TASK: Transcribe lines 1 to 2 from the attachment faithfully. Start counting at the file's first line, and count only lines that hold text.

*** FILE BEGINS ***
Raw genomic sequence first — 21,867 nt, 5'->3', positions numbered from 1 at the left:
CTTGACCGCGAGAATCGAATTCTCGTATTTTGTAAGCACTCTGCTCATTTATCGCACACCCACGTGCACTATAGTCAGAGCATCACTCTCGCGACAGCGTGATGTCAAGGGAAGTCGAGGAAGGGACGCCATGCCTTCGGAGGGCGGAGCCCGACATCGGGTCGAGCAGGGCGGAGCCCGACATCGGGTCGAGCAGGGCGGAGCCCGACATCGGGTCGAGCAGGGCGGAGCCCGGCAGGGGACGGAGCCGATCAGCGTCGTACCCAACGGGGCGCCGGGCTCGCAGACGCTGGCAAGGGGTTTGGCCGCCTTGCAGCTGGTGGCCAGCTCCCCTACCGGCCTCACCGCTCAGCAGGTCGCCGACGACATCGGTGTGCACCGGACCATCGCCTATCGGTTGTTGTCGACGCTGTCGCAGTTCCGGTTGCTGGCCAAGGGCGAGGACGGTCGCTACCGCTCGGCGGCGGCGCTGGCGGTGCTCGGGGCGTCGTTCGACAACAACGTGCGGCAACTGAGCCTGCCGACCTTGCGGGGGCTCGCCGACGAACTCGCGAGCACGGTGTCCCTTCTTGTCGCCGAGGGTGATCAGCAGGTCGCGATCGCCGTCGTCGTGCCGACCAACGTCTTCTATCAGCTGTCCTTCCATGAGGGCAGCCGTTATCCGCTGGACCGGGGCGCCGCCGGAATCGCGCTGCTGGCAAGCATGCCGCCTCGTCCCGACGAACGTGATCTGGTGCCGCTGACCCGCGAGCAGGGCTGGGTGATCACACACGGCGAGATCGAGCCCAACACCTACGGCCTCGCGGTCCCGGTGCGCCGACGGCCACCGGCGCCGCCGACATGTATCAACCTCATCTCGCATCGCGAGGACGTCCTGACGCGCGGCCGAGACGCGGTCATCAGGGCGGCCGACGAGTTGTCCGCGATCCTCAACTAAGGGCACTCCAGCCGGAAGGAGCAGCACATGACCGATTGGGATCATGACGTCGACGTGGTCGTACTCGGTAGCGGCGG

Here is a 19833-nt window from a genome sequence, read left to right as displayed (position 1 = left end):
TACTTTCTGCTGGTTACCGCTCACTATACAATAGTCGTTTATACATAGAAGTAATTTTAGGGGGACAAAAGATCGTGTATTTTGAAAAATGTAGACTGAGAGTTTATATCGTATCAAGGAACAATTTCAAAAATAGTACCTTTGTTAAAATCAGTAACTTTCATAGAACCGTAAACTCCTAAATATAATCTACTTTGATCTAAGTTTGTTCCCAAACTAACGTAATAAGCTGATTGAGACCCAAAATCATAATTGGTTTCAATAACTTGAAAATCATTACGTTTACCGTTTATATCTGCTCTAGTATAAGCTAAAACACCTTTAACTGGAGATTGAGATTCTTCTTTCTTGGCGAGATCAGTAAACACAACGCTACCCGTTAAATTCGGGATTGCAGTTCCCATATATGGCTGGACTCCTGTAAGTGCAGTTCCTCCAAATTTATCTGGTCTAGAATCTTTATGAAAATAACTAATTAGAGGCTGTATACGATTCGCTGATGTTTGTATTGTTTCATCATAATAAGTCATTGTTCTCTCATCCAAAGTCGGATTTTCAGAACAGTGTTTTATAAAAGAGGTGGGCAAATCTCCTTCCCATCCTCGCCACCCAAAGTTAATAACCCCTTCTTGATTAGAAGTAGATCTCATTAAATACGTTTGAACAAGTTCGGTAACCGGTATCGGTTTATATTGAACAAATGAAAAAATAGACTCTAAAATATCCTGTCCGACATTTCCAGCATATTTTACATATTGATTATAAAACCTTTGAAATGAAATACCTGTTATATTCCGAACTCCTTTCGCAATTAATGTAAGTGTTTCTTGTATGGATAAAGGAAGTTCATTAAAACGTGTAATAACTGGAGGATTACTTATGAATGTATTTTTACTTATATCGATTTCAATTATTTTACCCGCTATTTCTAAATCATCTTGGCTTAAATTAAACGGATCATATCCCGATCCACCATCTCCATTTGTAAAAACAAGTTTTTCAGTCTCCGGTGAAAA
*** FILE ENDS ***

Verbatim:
Raw genomic sequence first — 21,867 nt, 5'->3', positions numbered from 1 at the left:
CTTGACCGCGAGAATCGAATTCTCGTATTTTGTAAGCACTCTGCTCATTTATCGCACACCCACGTGCACTATAGTCAGAGCATCACTCTCGCGACAGCGTGATGTCAAGGGAAGTCGAGGAAGGGACGCCATGCCTTCGGAGGGCGGAGCCCGACATCGGGTCGAGCAGGGCGGAGCCCGACATCGGGTCGAGCAGGGCGGAGCCCGACATCGGGTCGAGCAGGGCGGAGCCCGGCAGGGGACGGAGCCGATCAGCGTCGTACCCAACGGGGCGCCGGGCTCGCAGACGCTGGCAAGGGGTTTGGCCGCCTTGCAGCTGGTGGCCAGCTCCCCTACCGGCCTCACCGCTCAGCAGGTCGCCGACGACATCGGTGTGCACCGGACCATCGCCTATCGGTTGTTGTCGACGCTGTCGCAGTTCCGGTTGCTGGCCAAGGGCGAGGACGGTCGCTACCGCTCGGCGGCGGCGCTGGCGGTGCTCGGGGCGTCGTTCGACAACAACGTGCGGCAACTGAGCCTGCCGACCTTGCGGGGGCTCGCCGACGAACTCGCGAGCACGGTGTCCCTTCTTGTCGCCGAGGGTGATCAGCAGGTCGCGATCGCCGTCGTCGTGCCGACCAACGTCTTCTATCAGCTGTCCTTCCATGAGGGCAGCCGTTATCCGCTGGACCGGGGCGCCGCCGGAATCGCGCTGCTGGCAAGCATGCCGCCTCGTCCCGACGAACGTGATCTGGTGCCGCTGACCCGCGAGCAGGGCTGGGTGATCACACACGGCGAGATCGAGCCCAACACCTACGGCCTCGCGGTCCCGGTGCGCCGACGGCCACCGGCGCCGCCGACATGTATCAACCTCATCTCGCATCGCGAGGACGTCCTGACGCGCGGCCGAGACGCGGTCATCAGGGCGGCCGACGAGTTGTCCGCGATCCTCAACTAAGGGCACTCCAGCCGGAAGGAGCAGCACATGACCGATTGGGATCATGACGTCGACGTGGTCGTACTCGGTAGCGGCGG